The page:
Then after the divorce it all becomes REALLY difficult! Sigh.
Well, GVH, those people probably qualify just as nice guys/girls. There's nothing wrong with being shy (I'm extremely shy) or not finding the right person yet. I didn't date in high school, and my first kiss was at the age of 18. My first boyfriend (a shy guy who hadn't dated in high school either) only asked me out after I said, "I really want to see this movie. But I don't have anyone to see it with." My second boyfriend I asked out (I was on anti-anxiety meds at the time, so not as shy). That was ten years ago, and now we're married.

The problem with Doctor Horribles is that they adopt a misogynistic attitude. That and the despair and the bitterness. Not attractive. There's a difference between not finding the right girls, and blaming the girls for not falling for you.

It's fine to go through the phase in your teen years, with the hormones and the awkwardness, but you should start growing out of it in your 20s.

(Apologies for rambling. My cat kept me up all night and it's put me in a rambling mood).
I do know a guy who proposed to a girl he only saw in church. They occasionally went out for coffee afterwards and after 2 years of this (in his mind) courtship, he proposed. Only to be told that she was already engaged.
It always confused me - how could he not know? But this did make it clear. She was on a pedestal and he never actually got to know her.
GVH, in response to your request for a term other than 'nice' (since this has been a tainted word in this context for a while, quite often used as a synonym for boring before the 'creepy and bitter' connotations of recent discussions) I've been using the word 'decent' to delineate the middle ground between the poles of 'nice' and 'bastard'....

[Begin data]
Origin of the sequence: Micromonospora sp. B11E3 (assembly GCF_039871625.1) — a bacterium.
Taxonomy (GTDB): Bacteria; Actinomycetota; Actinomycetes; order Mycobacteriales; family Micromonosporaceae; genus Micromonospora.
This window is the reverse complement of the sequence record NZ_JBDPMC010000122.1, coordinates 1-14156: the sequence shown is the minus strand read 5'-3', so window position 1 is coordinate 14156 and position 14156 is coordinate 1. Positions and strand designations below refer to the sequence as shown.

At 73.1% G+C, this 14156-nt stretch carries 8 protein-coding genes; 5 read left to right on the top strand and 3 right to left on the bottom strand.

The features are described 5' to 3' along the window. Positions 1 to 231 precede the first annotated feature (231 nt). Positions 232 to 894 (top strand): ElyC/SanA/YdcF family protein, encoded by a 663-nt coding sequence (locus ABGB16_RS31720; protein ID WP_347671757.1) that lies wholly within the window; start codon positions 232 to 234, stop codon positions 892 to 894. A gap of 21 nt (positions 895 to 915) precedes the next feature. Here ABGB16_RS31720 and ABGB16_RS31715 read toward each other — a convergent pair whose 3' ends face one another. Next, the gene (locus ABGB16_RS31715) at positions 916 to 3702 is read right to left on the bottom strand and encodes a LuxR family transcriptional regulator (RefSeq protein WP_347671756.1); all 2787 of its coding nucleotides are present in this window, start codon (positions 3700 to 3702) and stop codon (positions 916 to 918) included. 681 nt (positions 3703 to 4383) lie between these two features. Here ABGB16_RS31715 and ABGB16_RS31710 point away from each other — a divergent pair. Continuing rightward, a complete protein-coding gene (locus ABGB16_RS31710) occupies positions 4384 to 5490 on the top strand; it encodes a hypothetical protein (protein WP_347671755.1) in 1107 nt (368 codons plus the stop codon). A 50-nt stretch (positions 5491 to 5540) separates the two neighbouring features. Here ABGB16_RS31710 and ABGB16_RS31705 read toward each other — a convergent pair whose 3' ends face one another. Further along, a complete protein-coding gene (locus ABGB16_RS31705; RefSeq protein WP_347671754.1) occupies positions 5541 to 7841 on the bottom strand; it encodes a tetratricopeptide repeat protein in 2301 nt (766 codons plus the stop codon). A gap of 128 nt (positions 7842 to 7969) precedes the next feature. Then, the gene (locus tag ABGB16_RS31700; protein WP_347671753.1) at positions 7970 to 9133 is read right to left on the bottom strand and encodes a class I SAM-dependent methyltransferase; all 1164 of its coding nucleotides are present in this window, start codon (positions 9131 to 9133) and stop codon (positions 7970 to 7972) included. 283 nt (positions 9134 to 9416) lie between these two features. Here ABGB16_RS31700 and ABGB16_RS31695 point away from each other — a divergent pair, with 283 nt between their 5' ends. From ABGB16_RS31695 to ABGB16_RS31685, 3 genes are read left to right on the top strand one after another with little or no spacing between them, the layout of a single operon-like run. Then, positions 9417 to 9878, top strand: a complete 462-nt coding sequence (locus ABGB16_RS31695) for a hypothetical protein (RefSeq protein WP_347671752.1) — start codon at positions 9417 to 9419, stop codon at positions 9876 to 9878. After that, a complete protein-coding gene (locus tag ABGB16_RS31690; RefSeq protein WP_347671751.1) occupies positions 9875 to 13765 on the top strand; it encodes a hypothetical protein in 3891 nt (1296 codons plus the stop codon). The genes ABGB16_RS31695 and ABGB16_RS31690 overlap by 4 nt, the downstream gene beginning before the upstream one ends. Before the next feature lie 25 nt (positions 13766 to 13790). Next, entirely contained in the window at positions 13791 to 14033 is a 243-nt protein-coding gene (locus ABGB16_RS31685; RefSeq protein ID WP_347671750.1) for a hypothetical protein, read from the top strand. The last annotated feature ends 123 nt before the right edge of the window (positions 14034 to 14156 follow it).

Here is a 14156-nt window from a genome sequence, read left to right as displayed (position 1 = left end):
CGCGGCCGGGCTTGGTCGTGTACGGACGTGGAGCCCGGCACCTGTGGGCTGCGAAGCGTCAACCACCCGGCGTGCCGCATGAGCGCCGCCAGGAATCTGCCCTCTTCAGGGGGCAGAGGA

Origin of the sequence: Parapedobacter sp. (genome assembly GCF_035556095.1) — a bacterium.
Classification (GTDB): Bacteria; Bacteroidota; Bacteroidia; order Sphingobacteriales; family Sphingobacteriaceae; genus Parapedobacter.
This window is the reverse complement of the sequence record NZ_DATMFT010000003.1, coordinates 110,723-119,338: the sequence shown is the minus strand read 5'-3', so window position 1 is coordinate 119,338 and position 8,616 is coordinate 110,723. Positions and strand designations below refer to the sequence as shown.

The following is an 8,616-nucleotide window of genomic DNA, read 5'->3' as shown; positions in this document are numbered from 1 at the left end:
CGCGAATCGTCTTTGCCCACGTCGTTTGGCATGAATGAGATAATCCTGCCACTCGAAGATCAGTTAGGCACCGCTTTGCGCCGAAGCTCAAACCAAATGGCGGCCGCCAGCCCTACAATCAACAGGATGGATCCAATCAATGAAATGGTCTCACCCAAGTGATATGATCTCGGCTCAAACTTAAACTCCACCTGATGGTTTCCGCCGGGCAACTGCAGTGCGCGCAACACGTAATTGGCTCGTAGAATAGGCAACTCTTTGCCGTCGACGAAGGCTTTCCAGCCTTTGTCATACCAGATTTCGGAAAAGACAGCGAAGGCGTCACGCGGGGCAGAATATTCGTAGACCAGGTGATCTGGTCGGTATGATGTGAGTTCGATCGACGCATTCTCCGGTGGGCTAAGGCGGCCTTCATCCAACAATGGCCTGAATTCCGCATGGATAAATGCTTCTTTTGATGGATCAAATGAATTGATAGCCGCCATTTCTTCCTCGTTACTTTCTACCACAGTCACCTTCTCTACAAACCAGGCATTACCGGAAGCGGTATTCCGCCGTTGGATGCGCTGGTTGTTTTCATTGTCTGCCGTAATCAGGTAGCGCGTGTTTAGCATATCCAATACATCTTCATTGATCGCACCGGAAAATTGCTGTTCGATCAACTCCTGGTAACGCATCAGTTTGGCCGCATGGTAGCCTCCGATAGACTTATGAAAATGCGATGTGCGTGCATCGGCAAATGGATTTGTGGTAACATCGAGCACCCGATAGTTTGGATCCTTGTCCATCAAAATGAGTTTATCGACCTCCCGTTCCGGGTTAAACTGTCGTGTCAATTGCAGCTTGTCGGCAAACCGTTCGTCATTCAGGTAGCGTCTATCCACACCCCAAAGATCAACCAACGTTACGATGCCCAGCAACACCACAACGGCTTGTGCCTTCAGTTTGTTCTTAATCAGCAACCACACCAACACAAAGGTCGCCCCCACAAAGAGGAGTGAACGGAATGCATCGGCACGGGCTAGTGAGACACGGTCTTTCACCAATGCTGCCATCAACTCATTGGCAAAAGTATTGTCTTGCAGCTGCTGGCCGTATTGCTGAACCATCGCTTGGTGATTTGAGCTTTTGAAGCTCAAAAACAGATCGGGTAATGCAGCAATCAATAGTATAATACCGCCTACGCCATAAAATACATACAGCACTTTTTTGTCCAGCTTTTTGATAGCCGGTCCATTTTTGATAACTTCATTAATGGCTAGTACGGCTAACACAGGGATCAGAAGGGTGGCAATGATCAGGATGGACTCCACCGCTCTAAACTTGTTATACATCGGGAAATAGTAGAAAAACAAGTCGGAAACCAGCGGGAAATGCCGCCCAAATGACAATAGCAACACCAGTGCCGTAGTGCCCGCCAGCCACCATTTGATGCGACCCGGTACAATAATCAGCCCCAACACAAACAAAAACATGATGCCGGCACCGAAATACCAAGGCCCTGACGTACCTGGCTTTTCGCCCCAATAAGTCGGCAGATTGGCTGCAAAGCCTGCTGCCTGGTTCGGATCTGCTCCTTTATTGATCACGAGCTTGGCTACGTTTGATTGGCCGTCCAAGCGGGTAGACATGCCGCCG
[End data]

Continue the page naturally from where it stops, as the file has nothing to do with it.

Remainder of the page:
[ edited by Alex_Jamieson on 2010-05-22 13:19 ]
There's a difference between not finding the right girls, and blaming the girls for not falling for you.

That's very true, theclynn, though I have to confess to having trouble with that concept in my teens. Although, to be fair, I never blamed women, I think I always used to just blame biology and our social constructs ;). Thanksfully - like with embers - the world started looking radically different when I went to study at university.

Alex_Jamieson: I like 'decent'. Has a lot less added weight than 'nice' does.
Oh, the painful truth in this article...

It took my friends a long time to get it through my head that being compassionate and considerate actually is appealing, but it'll never do on its own. If a "nice guy" wants to get with a girl, he needs to strike some kind of spark. And that spark only comes with confidence, really. Which is not the same as arrogance.

GVH, you're quite right that the same pattern plays out when confident girls go after the guys they want. That was my first relationship; she initiated it, controlled it the whole way, and then ended it. It was fantastic for me (in retrospect; not so much fun at the time), because it broke the ice for me, and made me realize that she wasn't perfect just because she'd slept with me... which made me see some of her other flaws. A few more failed attempts later, I'm with someone new, and we're vastly better for each other.

Basically the Dr. Horribles of the world need to realize that there's exactly one person on the planet they can control, themselves, and that they need work on themselves before they can go get the girls.
This article hits painfully close to home. It's absolutely a case of just needing to step up and take initiative, which I've slowly been working on recently. It's either that or get fitted for a lab coat.
Nothing helps a guy more with the ladies than good looks. . .